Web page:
Better Technology and Telecoms procurement drives bottom line benefits

19 October 2020

Telecommunications services across fixed line, mobile and data are indispensable to business today, but they are often viewed as a sprawling, complex cost centre managed across multiple departments. Infrastructure manages fixed line, HR allocates mobile allowances, and finance complains about the rising costs of it all.

Marco Almeida, Head of Operations at Adapt IT, says: “Local enterprises have become a lot more cost sensitive in recent months. At the same time, technology and telecoms spend is spiking. Over the past 10 to 15 years, corporates have become increasingly dependent on mobility solutions to enable their workforce to be far more available, but in the process, many have lost control of the mobile component. The mainstream adoption of cloud services has contributed to this mobile sprawl, loss of control and increase in costs. Without a strategy for procurement and delivery, and tools to effectively measure and manage the environment, what you end up with is chaos.”

Improved visibility into company technology and telecoms services enables smarter decisions, and therefore smarter procurement.

 

South African companies are understandably loath to acknowledge any lack of strategic foresight, however. “What ends up happening is a situation where corporate South Africa pins the blame on communications service providers,” says Almeida. “Ultimately, the solution is a better understanding and more visible mobile environment, integrated with the overall environment, and mapped to strategy.”

With complete visibility of technology and telecommunications services use within the organisation, more strategic procurement and management becomes possible, allowing the organisation to understand how and where particular services are used, what the real cost of those services is, and what future usage and patterns are likely to emerge. “Managing technology and communications is not just about cost, but additionally about how you consume the service; how you procure it smartly. It becomes a commercial discussion,” says Almeida. “as such, there has been a significant shift in the way companies view their historical infrastructure and services.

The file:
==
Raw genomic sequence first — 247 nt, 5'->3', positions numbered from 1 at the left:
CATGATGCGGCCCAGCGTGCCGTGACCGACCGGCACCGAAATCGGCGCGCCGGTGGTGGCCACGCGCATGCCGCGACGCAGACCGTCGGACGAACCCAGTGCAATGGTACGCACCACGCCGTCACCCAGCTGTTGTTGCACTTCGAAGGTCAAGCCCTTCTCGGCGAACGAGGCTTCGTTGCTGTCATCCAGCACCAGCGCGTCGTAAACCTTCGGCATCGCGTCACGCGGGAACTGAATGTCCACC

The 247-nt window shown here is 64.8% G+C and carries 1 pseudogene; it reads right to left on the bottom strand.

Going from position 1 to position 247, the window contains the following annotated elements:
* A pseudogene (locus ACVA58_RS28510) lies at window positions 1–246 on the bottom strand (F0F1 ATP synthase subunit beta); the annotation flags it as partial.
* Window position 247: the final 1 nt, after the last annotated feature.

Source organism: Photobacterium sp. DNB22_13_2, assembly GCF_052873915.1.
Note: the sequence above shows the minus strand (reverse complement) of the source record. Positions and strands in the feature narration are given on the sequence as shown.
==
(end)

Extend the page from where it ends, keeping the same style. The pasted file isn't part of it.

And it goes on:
With mobile being a growing contributor to overall telecoms costs, it is frequently seen as a procurement and management challenge. Almeida says: “Even major organisations may not understand how they are buying from service providers. The billing and management thereof may seem daunting and confusing, with hundreds of line items, so companies simply say ‘right, it’s easier just to pay each person an R800 allowance’. But in fact, the management of mobile services from service providers doesn’t have to be mysterious. It can be flexible. Just because procurement is buying from the service provider in a certain way, it doesn’t mean the services must be passed on to staff packaged in the same way. With the correct management platform in place, the company can buy a bundle for the organisation, at preferential pricing, and carve and allocate to individual users however they like.”